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THE giant canyons on Mars were carved not by water but by an icy equivalent of the rivers of ash that helped to destroy Pompeii, claims an Australian geologist.

If he’s right, this would mean that Mars has been cold and dry-and probably lifeless-for the past 3.5 billion years, far longer than most scientists believe. “Mars has always been a place of people’s imaginations,” says Nick Hoffman of La Trobe University in Melbourne. “People want Mars to be an abode for Earth-like life forms.”

Hoffman thinks “density flows”, similar to the so-called pyroclastic flows of gas, ash and rubble that sometimes come from erupting volcanoes on Earth, eroded the surface of Mars. Such flows can travel at tremendous speeds and cover vast distances (New Scientist, 17 July 1999, p 36).

According to Hoffman, the collapse of unstable Martian terrain, such as steep-sided craters, released liquid carbon dioxide that had been locked away underground. The rapid pressure drop vaporised some of this liquid-just like releasing the valve on a CO2 fire extinguisher-forming clouds of gas and supercooled dry ice, as well as water ice, dust and rubble. These clouds swept downhill, carving immense channels without water.

“It’s intriguing and fascinating, but I’m very sceptical,” says planetary scientist Jay Melosh of the University of Arizona in Tucson, though he adds that the idea is worth testing in the lab. One problem, says Melosh, is that as gas bubbled off, the flows would run out of steam and be unable to carve channels as long as those on Mars.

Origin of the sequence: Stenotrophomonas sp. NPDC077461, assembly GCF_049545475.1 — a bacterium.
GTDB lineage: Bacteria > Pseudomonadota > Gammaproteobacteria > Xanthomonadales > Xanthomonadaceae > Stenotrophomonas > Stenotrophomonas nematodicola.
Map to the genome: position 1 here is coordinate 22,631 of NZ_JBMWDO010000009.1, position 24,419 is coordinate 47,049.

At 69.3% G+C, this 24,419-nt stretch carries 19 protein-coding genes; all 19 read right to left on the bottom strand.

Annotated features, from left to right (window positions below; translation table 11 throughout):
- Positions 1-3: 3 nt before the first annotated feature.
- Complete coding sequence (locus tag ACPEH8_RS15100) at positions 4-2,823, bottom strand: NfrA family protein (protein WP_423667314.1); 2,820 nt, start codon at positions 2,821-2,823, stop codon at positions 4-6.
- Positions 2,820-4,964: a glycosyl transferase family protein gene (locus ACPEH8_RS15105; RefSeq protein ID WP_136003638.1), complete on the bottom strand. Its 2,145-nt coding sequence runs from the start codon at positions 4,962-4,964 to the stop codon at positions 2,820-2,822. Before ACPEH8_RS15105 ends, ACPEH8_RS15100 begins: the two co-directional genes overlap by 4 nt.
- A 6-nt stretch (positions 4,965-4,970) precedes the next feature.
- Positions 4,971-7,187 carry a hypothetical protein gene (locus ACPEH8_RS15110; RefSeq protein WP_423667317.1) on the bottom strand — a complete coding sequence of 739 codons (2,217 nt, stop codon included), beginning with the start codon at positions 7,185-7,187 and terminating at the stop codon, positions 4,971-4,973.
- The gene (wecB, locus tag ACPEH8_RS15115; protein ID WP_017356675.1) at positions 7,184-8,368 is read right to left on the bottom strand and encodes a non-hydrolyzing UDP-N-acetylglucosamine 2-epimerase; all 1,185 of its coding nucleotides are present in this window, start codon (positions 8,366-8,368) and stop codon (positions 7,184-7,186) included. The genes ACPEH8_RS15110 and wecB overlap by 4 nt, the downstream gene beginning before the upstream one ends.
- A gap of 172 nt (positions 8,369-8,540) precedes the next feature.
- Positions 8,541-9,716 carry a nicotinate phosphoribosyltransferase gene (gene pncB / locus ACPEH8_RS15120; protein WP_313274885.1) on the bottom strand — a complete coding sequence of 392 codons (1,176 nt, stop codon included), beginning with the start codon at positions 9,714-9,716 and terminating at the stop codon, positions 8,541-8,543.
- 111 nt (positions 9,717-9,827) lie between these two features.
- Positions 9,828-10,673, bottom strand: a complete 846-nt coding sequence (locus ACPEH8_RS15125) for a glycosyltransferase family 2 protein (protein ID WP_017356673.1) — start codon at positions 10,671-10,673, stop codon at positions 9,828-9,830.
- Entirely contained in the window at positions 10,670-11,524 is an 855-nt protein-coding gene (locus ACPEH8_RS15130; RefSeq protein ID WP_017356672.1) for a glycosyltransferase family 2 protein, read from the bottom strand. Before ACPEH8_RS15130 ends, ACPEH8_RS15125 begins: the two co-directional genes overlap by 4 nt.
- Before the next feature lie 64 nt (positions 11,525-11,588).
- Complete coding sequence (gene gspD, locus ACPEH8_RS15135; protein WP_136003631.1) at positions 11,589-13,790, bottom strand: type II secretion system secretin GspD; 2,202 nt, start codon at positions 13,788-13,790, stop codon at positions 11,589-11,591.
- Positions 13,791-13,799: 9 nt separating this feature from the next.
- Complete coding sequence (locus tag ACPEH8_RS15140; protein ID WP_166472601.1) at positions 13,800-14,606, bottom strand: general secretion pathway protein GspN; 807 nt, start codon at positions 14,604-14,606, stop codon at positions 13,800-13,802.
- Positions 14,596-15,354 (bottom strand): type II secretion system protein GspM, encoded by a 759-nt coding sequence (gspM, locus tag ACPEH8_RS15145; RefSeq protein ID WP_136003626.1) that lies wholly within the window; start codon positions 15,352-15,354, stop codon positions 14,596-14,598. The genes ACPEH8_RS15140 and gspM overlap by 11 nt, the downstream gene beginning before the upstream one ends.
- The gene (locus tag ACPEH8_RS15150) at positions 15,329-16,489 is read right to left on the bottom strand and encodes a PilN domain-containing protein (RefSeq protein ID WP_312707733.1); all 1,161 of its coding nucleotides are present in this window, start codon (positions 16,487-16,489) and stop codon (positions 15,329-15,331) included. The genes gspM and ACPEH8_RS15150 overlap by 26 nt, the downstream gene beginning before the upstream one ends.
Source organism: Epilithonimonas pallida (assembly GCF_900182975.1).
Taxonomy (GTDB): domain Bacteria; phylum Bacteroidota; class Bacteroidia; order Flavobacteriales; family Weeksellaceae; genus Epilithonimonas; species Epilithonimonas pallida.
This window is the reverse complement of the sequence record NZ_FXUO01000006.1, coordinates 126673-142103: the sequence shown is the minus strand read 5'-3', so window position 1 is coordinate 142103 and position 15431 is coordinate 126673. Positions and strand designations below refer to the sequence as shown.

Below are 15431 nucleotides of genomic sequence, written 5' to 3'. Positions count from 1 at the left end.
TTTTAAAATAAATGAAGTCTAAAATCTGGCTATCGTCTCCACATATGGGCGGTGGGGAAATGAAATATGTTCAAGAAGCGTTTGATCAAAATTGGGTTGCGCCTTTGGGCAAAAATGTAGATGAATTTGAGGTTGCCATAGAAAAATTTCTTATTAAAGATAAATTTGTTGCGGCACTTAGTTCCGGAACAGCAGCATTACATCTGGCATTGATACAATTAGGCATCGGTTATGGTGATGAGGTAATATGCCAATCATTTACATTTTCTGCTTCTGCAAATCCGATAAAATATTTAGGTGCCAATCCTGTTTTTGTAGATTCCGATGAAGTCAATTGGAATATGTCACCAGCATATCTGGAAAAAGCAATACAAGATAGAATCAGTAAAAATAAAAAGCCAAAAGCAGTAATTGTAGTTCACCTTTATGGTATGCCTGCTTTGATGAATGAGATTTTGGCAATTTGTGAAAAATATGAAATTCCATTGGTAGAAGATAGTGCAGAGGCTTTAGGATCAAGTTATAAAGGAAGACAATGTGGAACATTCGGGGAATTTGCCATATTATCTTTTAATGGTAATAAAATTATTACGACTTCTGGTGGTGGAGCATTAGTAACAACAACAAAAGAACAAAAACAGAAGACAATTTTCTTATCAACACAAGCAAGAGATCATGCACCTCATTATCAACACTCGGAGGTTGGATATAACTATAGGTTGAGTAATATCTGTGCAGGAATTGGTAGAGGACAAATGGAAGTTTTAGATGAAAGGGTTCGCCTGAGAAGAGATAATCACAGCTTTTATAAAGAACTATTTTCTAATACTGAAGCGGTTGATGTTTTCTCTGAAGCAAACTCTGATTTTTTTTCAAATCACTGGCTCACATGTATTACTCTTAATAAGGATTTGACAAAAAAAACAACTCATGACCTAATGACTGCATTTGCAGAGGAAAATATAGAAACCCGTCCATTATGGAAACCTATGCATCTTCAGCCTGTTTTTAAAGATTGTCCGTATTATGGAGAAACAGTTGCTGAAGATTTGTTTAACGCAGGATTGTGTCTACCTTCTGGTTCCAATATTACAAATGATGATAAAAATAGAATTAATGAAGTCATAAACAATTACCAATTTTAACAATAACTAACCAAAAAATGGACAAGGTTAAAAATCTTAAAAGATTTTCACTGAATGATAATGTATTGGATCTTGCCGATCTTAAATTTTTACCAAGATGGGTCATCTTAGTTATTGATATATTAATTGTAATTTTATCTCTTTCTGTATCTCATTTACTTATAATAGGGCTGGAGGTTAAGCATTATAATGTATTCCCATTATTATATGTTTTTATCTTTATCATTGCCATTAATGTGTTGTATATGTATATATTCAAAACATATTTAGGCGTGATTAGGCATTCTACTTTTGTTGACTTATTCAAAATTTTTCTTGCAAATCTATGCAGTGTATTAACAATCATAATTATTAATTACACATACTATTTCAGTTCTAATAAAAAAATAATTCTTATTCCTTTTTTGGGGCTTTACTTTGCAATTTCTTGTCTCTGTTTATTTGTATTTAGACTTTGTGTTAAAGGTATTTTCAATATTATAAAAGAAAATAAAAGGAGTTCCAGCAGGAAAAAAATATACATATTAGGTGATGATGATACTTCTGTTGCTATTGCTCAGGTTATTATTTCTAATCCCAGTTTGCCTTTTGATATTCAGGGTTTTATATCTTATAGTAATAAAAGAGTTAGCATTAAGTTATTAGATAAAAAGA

But Hoffman disagrees. As the “cryoclastic” flow sped along, the supercooled CO2 particles would continue to vaporise, fuelling the process, he says.

Aaron Zent at NASA’s Ames Research Center in Moffett Field, California, raises another concern. The channels on Mars end in wide flat expanses, with traces of a shoreline-just as if water had flooded a plain. “It’s the flattest place in the Universe,” says Zent. “You would have had to have done that with water.”

Hoffman counters that density currents can create the same features. “On Earth, large density flows create characteristic wide, flat plains, just like the northern plains on Mars,” he says.

What’s more, says Hoffman, cryoclastic flows provide a simpler explanation for the giant channels on Mars’s surface than water. “You’d need sufficient water to create walls 200 kilometres wide and at least 300 metres deep, and there isn’t enough space below the surface of Mars to put it all. But 1 litre of liquid CO2 gives you 250 litres of gaseous CO2 to support a flow.”


Author: Rachel Nowak, Melbourne
Source: Icarus (vol 146, page 326)

New Scientist issue: 5th August 2000